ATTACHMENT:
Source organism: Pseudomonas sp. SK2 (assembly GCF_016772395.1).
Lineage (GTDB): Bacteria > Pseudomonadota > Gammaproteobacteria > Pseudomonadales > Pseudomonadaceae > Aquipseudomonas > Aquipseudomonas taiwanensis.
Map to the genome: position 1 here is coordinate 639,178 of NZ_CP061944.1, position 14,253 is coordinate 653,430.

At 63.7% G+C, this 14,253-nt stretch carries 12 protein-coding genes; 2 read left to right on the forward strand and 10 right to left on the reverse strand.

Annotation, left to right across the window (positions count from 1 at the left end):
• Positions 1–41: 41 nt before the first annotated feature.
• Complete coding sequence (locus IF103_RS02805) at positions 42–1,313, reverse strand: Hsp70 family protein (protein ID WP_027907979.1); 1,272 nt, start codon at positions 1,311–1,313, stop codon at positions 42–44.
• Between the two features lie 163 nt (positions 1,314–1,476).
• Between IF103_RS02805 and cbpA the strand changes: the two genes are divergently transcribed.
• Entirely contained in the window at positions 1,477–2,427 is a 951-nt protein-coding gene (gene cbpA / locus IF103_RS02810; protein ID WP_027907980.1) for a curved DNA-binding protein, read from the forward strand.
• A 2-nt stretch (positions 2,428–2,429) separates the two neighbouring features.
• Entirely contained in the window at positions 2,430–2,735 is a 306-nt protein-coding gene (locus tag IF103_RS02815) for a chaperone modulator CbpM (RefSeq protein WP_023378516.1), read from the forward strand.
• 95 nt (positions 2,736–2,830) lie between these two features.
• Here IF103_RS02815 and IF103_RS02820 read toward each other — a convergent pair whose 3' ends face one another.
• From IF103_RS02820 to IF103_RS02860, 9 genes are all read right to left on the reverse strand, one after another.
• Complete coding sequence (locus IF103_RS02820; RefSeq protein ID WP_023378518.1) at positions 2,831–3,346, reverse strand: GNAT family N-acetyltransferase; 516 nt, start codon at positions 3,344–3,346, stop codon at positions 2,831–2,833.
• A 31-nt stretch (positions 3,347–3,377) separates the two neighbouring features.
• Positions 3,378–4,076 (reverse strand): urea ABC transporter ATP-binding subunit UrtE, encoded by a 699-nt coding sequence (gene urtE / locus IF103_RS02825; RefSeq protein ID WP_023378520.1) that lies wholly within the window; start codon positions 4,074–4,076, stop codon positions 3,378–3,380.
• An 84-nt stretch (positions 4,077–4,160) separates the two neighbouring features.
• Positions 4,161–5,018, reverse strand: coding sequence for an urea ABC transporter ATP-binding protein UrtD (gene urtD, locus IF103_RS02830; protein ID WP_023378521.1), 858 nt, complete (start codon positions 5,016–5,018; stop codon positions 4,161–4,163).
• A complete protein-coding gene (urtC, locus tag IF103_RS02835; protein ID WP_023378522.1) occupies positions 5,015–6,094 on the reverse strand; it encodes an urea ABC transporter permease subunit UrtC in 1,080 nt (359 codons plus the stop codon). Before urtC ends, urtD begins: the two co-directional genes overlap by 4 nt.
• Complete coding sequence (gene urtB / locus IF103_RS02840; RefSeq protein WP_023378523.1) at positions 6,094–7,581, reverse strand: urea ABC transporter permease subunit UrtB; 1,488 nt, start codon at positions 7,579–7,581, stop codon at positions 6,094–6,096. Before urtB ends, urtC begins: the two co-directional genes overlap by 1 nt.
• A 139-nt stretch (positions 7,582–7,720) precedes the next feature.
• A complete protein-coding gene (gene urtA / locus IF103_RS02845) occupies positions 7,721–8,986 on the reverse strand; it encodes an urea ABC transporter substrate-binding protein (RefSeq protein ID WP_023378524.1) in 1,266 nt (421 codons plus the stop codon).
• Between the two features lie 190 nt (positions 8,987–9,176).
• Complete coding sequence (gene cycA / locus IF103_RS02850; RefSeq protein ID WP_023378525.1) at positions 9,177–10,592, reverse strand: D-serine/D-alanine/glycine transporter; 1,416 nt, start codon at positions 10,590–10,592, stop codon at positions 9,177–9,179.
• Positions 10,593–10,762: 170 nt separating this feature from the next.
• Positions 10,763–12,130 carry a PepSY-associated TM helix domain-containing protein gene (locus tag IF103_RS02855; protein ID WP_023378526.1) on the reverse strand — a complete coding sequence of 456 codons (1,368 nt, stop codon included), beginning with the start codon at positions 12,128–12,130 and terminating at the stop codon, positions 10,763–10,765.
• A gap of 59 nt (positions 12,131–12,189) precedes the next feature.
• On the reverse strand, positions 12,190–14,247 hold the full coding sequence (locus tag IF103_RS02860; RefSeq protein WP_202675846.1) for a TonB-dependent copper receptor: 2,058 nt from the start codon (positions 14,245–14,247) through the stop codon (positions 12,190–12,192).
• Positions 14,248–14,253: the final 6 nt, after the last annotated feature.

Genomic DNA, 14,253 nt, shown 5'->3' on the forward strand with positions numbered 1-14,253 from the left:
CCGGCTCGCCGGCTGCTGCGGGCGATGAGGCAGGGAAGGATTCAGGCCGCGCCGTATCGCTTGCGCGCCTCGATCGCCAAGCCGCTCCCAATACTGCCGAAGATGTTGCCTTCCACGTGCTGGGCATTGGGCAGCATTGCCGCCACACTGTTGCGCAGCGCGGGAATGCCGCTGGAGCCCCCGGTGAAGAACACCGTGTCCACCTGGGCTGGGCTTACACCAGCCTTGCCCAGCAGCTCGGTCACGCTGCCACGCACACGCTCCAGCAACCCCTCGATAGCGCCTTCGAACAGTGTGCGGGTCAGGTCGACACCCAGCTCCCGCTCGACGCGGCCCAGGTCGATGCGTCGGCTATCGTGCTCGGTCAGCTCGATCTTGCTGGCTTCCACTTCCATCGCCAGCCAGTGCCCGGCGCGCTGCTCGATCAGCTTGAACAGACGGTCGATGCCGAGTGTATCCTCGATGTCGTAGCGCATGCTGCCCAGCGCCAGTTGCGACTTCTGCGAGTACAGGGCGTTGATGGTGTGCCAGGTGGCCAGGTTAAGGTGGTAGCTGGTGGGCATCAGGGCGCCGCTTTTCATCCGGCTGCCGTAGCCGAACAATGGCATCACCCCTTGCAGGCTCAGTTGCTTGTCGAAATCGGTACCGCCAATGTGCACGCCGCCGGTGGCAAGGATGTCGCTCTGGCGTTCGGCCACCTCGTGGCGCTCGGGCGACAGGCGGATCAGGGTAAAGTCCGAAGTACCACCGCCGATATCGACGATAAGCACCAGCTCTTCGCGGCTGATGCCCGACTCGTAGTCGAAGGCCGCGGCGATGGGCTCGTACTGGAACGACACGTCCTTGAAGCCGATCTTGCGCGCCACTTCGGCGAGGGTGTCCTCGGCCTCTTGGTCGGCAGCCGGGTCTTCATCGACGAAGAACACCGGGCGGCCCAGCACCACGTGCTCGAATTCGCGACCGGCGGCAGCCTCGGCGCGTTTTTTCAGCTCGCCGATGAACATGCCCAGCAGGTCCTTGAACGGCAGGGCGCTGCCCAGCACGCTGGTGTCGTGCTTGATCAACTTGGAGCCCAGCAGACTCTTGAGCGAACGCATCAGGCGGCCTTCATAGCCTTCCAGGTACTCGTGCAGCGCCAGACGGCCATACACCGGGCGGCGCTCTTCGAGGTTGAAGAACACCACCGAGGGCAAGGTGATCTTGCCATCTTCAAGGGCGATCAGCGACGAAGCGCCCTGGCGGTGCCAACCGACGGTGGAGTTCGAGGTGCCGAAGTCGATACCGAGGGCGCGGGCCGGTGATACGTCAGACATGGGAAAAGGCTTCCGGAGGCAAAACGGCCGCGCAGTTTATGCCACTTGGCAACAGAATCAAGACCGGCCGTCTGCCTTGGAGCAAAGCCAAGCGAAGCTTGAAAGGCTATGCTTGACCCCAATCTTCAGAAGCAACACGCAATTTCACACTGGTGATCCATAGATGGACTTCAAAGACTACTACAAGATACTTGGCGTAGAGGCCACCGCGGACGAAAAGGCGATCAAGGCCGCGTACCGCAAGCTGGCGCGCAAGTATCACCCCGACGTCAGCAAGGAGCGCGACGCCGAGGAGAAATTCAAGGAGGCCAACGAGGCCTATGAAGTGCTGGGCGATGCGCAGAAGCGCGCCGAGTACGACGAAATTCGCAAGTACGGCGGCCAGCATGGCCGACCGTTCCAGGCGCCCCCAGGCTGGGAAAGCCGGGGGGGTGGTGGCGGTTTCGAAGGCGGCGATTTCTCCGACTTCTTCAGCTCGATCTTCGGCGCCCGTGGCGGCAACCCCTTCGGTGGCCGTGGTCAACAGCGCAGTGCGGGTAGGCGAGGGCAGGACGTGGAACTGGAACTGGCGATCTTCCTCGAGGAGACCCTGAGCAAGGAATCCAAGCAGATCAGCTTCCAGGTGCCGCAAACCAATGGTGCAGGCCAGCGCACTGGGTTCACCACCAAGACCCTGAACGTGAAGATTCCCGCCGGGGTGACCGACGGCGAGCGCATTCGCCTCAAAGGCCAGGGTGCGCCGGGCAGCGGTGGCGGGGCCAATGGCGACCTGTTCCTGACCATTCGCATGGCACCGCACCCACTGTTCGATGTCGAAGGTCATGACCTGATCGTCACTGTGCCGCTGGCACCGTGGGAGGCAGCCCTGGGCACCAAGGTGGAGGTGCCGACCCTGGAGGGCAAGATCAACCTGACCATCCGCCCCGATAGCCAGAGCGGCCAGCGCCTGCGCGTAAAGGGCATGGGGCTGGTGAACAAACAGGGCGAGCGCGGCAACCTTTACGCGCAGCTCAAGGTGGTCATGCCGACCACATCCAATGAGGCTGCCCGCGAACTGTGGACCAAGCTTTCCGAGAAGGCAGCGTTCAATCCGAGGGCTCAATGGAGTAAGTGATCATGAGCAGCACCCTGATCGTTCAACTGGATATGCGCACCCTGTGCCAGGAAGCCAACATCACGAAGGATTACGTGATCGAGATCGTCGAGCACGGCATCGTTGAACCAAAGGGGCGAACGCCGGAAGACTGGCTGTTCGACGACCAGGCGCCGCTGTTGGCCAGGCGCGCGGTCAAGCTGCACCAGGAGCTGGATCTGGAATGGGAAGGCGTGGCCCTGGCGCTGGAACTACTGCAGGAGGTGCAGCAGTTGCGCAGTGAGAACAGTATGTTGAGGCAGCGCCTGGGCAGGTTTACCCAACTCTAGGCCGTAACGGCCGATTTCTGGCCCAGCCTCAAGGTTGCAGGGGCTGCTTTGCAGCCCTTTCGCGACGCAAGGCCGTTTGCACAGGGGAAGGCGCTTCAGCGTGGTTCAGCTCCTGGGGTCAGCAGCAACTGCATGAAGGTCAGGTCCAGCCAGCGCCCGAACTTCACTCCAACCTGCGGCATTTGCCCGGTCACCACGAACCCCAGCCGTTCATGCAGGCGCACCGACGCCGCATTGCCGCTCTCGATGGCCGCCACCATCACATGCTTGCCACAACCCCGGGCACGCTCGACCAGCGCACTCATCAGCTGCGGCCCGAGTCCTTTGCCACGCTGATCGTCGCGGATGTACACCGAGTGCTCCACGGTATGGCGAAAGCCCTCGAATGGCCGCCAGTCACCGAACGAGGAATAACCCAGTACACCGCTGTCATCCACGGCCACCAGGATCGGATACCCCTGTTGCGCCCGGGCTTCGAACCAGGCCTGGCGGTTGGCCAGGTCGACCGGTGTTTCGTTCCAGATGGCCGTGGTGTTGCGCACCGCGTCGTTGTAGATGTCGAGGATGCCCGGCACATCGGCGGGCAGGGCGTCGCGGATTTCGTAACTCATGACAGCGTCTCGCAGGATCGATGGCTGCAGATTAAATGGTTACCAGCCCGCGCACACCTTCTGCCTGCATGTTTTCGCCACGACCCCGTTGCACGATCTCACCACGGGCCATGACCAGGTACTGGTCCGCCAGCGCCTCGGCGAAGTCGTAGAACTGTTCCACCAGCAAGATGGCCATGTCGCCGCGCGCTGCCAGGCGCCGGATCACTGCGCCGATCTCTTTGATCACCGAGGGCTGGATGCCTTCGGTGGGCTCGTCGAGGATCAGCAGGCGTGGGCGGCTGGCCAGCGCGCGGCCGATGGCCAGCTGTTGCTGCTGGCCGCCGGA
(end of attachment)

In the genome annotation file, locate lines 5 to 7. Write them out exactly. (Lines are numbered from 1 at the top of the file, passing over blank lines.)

Annotation, left to right across the window (positions count from 1 at the left end):
• Positions 1–41: 41 nt before the first annotated feature.
• Complete coding sequence (locus IF103_RS02805) at positions 42–1,313, reverse strand: Hsp70 family protein (protein ID WP_027907979.1); 1,272 nt, start codon at positions 1,311–1,313, stop codon at positions 42–44.